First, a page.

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Simeon the Just


SIMEON THE JUST , high priest in the time of Alexander the Great who was surnamed the Just both because of his piety toward God and his benevolence to his countrymen (see also Jos., Ant. 12:157). According to Josephus (Ant. 12:43), he is identical with *Simeon i, the son of Onias i and the grandson of Jaddua. Simeon the Just is also referred to in rabbinical literature. In Avot (1:2) he is mentioned as one of the survivors of the Great Assembly, and he is the author of the saying, "Upon three things the world is based: upon the Torah, upon divine service, and upon the practice of gemilut ḥasadim [charity]." In the same source he is indicated as the first in a chain of scholars descending to Hillel and Shammai. According to the Talmuds (tj, Yoma 6:3, 43c–d; Men. 109b), he was the father of the *Onias who built a temple in Egypt. If this is so, then Josephus erred in identifying Simeon the Just with Simeon I and he is to be identified with Simeon ii, the father of Onias iii, who lived about 200 b.c.e. The chronology in Avot also supports the latter view. To the praise of Simeon the high priest given by Josephus and the rabbis (tj, loc. cit.; Yoma 39a–b) may be added the words of Ben Sira referring to Simeon ii (50:1–6): "Great among his brethren and the glory of his people was Simeon, the son of Johanan the high priest, in whose time the House was renovated, and in whose days the Temple was fortified. How glorious was he when he came out from the sanctuary! Like a morning star from between the clouds and like the fall moon on the feast days." Ben Sira praises his communal activities after the conquest of Judea by Antiochus iii and his repair of the Temple (cf. Jos., Ant. 12:141). The great importance and honor given by Ben Sira to Simeon ii also supports the view that it was he who was Simeon the Just, and that Josephus erred. Simeon the Just is also mentioned as the high priest who went forth to welcome Alexander (Yoma 69a; Meg. Ta an. 9), but chronologically it can apply to neither of the Simeons. In general the historical value of this story is very doubtful. However the suggestion that the origin of the story is to be found in a meeting that took place between Simeon (ii) the Just and Antiochus iii, who was his contemporary and ally, may be correct. Some scholars prefer the testimony of Josephus. Azariah dei Rossi (Me'or Einayim, Imrei Binah, ch. 22) makes the suggestion that perhaps Simeon the Hasmonean is meant.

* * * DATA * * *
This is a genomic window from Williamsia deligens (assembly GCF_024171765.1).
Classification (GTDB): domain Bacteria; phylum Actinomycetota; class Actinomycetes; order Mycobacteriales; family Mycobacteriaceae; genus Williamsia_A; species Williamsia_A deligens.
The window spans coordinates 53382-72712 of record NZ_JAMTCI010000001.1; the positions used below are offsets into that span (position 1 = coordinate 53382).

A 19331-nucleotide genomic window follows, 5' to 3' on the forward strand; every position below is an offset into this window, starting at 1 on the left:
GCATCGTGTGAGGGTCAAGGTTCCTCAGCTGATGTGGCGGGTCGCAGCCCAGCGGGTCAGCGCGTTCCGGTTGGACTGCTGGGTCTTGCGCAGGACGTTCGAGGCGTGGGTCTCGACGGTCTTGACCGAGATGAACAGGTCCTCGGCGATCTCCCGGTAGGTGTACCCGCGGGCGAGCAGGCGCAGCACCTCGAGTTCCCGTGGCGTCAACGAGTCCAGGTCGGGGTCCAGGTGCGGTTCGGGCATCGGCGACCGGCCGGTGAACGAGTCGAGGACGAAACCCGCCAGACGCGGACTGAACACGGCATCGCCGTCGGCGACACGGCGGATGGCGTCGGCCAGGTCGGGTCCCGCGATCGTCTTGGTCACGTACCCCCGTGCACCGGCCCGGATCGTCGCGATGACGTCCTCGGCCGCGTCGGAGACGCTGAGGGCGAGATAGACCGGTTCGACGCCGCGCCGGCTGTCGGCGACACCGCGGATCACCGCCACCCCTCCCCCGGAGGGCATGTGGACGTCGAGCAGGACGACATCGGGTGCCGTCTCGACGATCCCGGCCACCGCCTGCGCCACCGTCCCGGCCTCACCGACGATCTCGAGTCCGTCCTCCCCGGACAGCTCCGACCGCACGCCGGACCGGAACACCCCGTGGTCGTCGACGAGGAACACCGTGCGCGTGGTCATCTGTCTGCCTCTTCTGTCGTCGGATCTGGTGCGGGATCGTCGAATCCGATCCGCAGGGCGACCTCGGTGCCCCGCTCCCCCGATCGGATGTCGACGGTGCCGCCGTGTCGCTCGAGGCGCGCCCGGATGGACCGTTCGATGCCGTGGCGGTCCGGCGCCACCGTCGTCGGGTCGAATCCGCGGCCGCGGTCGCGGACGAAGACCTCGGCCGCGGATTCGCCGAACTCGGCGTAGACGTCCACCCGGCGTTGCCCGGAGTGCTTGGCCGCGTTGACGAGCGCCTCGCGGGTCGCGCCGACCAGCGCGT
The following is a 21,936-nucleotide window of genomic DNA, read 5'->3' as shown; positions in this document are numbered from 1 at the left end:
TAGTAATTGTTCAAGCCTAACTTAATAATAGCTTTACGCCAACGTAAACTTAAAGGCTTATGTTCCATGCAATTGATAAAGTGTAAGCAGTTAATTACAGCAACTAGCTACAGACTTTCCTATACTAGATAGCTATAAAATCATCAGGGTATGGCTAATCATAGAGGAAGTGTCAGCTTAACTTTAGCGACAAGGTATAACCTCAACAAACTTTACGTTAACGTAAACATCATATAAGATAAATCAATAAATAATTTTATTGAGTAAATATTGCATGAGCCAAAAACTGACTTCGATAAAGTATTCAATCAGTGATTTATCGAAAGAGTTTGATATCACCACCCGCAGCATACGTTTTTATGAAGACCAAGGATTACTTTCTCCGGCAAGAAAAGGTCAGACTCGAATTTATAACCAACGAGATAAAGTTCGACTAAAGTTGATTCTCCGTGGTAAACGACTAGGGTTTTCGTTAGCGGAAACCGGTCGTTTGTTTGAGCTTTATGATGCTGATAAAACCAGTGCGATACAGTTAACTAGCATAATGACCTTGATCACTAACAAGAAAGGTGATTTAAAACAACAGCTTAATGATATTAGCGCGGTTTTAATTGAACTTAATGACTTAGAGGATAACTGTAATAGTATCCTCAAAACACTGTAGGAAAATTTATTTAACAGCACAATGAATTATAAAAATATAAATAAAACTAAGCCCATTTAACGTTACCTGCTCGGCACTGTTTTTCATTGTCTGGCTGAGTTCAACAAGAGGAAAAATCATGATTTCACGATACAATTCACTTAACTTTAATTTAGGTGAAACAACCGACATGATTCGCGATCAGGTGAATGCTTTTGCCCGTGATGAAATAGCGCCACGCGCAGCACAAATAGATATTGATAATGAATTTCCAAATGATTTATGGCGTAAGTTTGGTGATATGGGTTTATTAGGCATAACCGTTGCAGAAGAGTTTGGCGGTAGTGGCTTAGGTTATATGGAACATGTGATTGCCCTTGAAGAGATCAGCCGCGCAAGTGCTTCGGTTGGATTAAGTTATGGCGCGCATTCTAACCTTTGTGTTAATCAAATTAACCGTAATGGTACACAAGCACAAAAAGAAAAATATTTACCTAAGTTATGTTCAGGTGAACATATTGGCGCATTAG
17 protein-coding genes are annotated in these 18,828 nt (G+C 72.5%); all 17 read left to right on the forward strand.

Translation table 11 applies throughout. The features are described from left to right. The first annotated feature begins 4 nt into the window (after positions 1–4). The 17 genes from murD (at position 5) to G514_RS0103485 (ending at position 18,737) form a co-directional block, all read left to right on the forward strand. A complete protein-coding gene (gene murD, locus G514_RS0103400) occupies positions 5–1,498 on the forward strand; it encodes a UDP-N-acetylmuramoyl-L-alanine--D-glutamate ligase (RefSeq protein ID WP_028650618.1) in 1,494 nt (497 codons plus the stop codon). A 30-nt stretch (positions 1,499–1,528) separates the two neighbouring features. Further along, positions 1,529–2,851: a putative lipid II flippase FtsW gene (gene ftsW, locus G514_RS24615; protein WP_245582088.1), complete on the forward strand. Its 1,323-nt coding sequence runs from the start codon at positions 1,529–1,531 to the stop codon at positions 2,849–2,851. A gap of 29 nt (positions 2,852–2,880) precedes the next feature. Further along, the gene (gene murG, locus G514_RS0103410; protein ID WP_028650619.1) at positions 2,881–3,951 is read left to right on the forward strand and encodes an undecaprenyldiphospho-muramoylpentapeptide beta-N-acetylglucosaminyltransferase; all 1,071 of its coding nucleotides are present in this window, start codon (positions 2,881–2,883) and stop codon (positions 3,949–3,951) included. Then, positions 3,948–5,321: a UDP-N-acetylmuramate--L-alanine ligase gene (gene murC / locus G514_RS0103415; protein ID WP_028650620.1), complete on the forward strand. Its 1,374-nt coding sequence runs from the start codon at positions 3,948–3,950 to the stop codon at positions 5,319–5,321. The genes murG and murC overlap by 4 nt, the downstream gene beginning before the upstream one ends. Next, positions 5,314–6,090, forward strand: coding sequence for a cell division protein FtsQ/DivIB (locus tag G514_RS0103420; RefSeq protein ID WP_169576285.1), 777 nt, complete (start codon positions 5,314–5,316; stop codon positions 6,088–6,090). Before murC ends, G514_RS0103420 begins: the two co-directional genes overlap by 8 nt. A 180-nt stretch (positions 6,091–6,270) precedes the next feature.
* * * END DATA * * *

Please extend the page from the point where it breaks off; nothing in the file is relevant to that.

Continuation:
R. Marcus (ed.), Josephus (Loeb Classical Library), 7 (1943), 732–6 (incl. bibl.); Moore, in: Jewish Studies… I. Abrahams (1927), 348–64; Ḥ. Albeck, Mavo la-Mishnah (1959), 24f.

[Uriel Rappaport]

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